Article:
When people think of the General Union, many immediately associate it with our work in the language school industry at places like Berlitz, ECC, and Aeon.
Be that as it may, did you know that about half the General Union's membership is made up of teachers working in universities, high schools, junior high schools, and elementary schools? In our union, this is called the "Schools and Colleges" ("SAC") sector, and covers all of those people working in the aforementioned establishments.
In this sector alone, our members work at over a hundred-and-fifty different workplaces.
Berlitz Teachers: More Money; Fewer Classes. Brought To You By: The General Union. (Starts September 18th)
In a remarkable display of solidarity and strategy, Berlitz union members have made enormous gains for all instructors at Berlitz - both union and non-union.
The biggest gains:
- A ￥90-per-40-minute-class pay increase for per lesson (PL) teachers. For a new teacher, this is a jump from ￥1920 per class to ￥2010; an almost 5% increase! (For our non-Berlitz friends: a "per lesson teacher" is kind of like an on-call part-timer, and a major pillar of the Berlitz workforce.)
The General Union called for a new strike after the president of the ECC Foreign Language Institute (ECC外語学院; ECC Gaigo Gakuin) withdrew all offers which were being discussed to resolve our impasse at negotiations.
Eighty-one General Union members (nine more than there were during our first strike - proof that the movement is growing), along with more than fifty other union members in Tokyo, struck at ECC for a second day on June 25th, 2016, resulting in the closure of many ECC classes in the Kinki, Chubu, and Kanto areas.
Our demand was simple - a ¥100-per-hour pay rise for all union members.
With the outcome looking bad for Takatsuki City, the Osaka Labor Relations Commission had proposed to Takatsuki City that they settle our Unfair Labor Practices case by agreeing with the union’s proposal to start talks with Toowoomba City to restart the AET program in line with Japanese employment laws.
Yesterday though, on June 17th, 2016, Takatsuki City told the Commission that they were refusing this proposal and that they are ready to wait for the ruling of Osaka Labor Relations Commission. Ridiculous enough, they also told Osaka Labor Relations Commission, “The friendship activities between two cities are going well EXCEPT the AET Ambassador Exchange Program.”
We recently received this email from an ALT with Heart Corporation:
"My manager told me that I must sit and eat with students during their lunch period. I don’t mind as it is part of my job responsibilities but the manager said I have to eat the school lunch. Worse than that, when I checked the company manual, it said that I am not allowed to eat any outside food at all, even in the teachers’ room. Is this legal?"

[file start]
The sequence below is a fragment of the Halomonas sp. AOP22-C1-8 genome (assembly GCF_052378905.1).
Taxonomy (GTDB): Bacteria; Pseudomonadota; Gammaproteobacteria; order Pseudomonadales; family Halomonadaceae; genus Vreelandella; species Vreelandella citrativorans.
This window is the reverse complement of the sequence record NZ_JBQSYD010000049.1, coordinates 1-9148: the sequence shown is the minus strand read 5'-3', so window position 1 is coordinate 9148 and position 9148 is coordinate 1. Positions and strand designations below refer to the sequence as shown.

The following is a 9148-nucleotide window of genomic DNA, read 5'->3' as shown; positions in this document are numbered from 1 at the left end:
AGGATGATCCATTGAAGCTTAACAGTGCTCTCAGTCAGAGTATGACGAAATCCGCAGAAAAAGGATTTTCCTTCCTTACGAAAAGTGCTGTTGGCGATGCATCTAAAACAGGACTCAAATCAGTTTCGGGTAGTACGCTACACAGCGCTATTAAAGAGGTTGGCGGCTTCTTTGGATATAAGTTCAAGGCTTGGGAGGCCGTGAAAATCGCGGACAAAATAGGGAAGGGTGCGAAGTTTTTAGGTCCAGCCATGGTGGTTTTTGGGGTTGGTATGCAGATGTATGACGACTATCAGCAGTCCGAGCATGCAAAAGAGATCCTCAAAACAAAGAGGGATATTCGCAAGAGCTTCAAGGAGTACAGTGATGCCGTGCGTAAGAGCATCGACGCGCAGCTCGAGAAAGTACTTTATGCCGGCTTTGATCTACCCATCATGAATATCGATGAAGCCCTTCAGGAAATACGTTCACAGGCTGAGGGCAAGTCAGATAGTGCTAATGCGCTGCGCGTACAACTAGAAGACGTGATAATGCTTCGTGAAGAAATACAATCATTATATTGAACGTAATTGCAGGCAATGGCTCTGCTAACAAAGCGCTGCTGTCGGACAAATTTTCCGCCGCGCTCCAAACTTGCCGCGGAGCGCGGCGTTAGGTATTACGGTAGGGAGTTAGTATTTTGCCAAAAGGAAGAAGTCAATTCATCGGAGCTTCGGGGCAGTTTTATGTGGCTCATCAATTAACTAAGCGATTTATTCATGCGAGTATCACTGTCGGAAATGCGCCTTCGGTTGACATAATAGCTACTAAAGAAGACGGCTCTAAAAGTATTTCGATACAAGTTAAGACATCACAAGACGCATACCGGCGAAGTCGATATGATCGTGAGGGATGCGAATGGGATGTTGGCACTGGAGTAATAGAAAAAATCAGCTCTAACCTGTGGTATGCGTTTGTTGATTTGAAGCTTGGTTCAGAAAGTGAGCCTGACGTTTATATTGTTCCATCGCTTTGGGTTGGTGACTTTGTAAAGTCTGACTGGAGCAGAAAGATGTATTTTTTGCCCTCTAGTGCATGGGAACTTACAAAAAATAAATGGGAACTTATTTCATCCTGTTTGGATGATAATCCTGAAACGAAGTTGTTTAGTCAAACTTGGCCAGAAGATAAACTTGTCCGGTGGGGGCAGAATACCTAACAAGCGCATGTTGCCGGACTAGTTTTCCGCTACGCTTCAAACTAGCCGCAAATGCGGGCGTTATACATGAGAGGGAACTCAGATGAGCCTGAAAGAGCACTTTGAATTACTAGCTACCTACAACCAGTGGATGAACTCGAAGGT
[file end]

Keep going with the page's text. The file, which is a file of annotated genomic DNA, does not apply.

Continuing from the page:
• Article 6.9 - "Aside from approved ALT-brought lunches, it is not acceptable to chew gum or eat outside food in the school at any time, including the teacher’s room."
On March 17th, 2016, at the District Court in Tokyo, an employee of Berlitz won a case against the Japan Pension Service for their decision (in 2008) to allow Berlitz to "kick [the employee] off" the Shakai Hoken system after his working hours dropped below thirty hours a week.
Berlitz had used the infamous "29.5 Hour Rule" as justification for their unethical practice, claiming that as the employee fell below the "30 Hour Threshold" he was no longer eligible for Shakai Hoken enrolment.
However, the "30 Hour Threshold" (and any claims that it is "the law") is nothing more than a myth - and the General Union recently proved this in court once and for all, paving the way for cases like this one to finally be considered seriously.
In March of this year (2016), sixteen part-time teachers at the Osaka City University (OCU) - located in Sumiyoshi-ku, Osaka, received new contracts to sign which had, unbeknownst to them, been changed from previous contracts to include a clause stating that THIS contract would be their final employment contract with the university.
Many teachers signed the contract - which was only given to them in Japanese - without realizing that the contract (which was, for all intents and purposes, otherwise identical to previous contracts) had been altered to include the new "final contract" clause.
In addition, the university abstained from verbally informing the teachers of the additional clause, perhaps hoping that they would not notice its inclusion...
November 13, Sunday – Autumn General Meeting
As our union continues to grow steadily, more and more members are unable to attend our general meetings and exercise their voting rights.
Seeking motivated individuals to take part in a LGBTQIA+ focus group!
This group will spear head a LGBT resource guide as well as consider further actions the General Union can take to address sexual and gender identity inequality in the workplace!
Why do LGBT protections and support matter?